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PostPosted: Mon Jan 29, 2018 1:49 pm 
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Colston, you're ahead of your time.


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PostPosted: Mon Jan 29, 2018 3:10 pm 
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Interesting you would say that, John. A man for whom I have great respect told me once I was the most complete 19th century man he'd ever met.


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PostPosted: Mon Jan 29, 2018 4:00 pm 
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Squire,
You've surely earned you pay from the newspaper for this column. Keep us posted as to the varied responses that are sure to come in, be it in the form of Letters to the Editor, and even the garbled, booze-flavored, crank calls at 1:00 AM. You are right on the mark, and, you are high-lighting the positives rather than simply coddling the cranks. You've also likely ruffled enough feathers from those who need some ruffling...or a kick in the slats. Stay positive and you'll win big.

As an aside, since the Boston Revolutionary era was raised....I recently was enlightened as to why the Boston Tea Party so upset the British. Did you know that in today's dollars, the lads in Boston dumped over...ready for the numbers? In today's cash, over a million dollars worth of fine English tea was dumped into the harbor.

Bux


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PostPosted: Mon Jan 29, 2018 5:01 pm 
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Colston,

I agree with what you've written.

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"Do not eat the meat raw or boiled in water, but roast it over a fire..." Exodus 12:9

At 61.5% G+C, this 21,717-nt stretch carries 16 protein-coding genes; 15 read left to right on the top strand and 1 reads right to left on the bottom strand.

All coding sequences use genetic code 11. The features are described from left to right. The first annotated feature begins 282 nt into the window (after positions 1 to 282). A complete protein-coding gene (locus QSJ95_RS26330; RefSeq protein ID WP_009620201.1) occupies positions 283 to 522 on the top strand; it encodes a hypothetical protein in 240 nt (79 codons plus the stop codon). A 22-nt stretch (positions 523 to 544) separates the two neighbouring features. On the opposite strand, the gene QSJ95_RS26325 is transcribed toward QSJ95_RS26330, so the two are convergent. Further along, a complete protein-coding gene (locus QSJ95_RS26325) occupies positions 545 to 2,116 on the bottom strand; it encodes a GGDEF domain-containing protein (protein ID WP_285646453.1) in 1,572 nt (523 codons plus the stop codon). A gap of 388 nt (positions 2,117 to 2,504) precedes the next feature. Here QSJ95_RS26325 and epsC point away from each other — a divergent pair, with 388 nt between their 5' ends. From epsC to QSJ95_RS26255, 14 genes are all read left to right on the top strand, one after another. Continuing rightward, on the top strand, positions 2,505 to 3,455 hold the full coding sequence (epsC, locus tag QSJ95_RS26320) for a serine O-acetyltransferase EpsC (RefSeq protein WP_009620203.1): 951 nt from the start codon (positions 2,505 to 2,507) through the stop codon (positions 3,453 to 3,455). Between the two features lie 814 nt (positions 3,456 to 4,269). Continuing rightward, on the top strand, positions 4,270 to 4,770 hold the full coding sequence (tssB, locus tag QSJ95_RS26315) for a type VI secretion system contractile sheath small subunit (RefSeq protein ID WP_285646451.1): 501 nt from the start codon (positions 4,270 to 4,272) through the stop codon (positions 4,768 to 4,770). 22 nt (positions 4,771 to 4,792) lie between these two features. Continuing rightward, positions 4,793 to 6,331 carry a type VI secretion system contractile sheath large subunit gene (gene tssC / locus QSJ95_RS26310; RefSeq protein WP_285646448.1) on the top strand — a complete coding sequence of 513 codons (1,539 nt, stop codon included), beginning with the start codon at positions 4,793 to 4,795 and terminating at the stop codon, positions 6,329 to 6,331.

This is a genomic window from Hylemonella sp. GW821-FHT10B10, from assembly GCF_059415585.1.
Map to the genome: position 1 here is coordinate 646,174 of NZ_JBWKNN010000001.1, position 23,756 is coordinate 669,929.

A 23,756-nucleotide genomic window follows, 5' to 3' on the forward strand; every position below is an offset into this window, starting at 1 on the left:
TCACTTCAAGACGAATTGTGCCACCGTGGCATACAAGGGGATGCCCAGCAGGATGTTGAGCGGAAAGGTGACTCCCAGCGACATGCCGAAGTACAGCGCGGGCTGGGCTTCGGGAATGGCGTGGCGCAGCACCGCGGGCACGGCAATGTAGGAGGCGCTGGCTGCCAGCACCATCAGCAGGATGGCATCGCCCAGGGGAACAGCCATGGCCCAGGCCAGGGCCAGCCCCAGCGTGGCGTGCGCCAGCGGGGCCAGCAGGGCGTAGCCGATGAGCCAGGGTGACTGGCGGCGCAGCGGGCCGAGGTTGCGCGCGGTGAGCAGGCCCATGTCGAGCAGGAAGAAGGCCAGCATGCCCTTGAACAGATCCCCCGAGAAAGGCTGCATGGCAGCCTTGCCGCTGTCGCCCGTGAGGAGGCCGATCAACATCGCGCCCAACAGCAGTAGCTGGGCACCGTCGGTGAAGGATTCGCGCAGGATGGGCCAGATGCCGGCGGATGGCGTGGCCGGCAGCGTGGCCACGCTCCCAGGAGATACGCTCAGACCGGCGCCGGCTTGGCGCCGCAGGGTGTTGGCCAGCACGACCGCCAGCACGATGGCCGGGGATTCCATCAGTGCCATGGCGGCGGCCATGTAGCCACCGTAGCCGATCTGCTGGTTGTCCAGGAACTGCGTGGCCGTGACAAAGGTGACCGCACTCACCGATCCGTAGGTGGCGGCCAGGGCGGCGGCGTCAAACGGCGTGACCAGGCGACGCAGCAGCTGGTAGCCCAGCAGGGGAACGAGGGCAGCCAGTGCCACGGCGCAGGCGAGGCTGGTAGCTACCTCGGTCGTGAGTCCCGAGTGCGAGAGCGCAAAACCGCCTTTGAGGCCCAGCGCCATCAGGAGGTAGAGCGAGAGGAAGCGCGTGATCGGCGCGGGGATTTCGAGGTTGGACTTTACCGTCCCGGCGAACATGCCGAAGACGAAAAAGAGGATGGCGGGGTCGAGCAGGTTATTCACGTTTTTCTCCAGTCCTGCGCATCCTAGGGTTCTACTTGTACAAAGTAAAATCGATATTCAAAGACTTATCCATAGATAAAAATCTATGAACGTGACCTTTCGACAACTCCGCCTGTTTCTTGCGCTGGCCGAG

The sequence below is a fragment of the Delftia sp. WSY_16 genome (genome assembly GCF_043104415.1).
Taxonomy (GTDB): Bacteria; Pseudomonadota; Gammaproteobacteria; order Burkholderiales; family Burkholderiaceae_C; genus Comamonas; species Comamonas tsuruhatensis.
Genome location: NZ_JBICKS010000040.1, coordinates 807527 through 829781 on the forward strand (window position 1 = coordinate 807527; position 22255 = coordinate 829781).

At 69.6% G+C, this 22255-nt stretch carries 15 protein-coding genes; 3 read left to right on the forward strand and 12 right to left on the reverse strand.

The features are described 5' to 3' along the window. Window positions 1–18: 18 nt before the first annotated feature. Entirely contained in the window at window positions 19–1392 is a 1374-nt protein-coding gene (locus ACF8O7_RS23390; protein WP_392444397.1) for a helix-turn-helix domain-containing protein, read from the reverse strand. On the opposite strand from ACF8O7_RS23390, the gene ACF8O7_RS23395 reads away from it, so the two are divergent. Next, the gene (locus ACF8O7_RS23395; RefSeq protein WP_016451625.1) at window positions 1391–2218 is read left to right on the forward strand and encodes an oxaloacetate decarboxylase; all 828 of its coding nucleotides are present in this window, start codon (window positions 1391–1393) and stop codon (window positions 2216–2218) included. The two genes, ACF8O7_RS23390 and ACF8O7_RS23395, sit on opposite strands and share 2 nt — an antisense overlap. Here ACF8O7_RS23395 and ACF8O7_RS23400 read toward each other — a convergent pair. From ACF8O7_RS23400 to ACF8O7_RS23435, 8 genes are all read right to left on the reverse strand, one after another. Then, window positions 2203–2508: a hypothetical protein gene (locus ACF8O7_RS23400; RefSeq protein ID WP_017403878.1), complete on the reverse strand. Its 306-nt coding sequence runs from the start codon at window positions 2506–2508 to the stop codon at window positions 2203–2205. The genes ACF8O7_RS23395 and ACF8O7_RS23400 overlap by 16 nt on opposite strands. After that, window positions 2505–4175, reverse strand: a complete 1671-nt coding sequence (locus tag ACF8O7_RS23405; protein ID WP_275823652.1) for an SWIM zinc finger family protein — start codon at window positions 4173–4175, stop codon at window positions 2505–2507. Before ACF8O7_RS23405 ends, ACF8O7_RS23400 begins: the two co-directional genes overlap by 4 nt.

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PostPosted: Mon Jan 29, 2018 6:13 pm 
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Spot on, IMO.

...You will get labeled a racist by some people...ignore them.


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PostPosted: Mon Jan 29, 2018 8:02 pm 
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Further North wrote:

...You will get labeled a racist by some people...ignore them.



Not very difficult these days.

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"Do not eat the meat raw or boiled in water, but roast it over a fire..." Exodus 12:9


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PostPosted: Mon Jan 29, 2018 8:14 pm 
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One of your best, Colston!

Brad


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PostPosted: Tue Jan 30, 2018 11:46 am 
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Very good Colston.


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PostPosted: Tue Jan 30, 2018 12:37 pm 
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Colston Newton wrote:
Interesting you would say that, John. A man for whom I have great respect told me once I was the most complete 19th century man he'd ever met.


The goal you describe would require a post-racial society. At some point in the far distant future, that may happen. For now, group identity politics have been institutionalized in government policy. Too many people are making a living reinforcing the differences between racial groups, rather than emphasizing our similarities.

If it makes any difference, you would have been ahead of your time in the 19th Century too.

John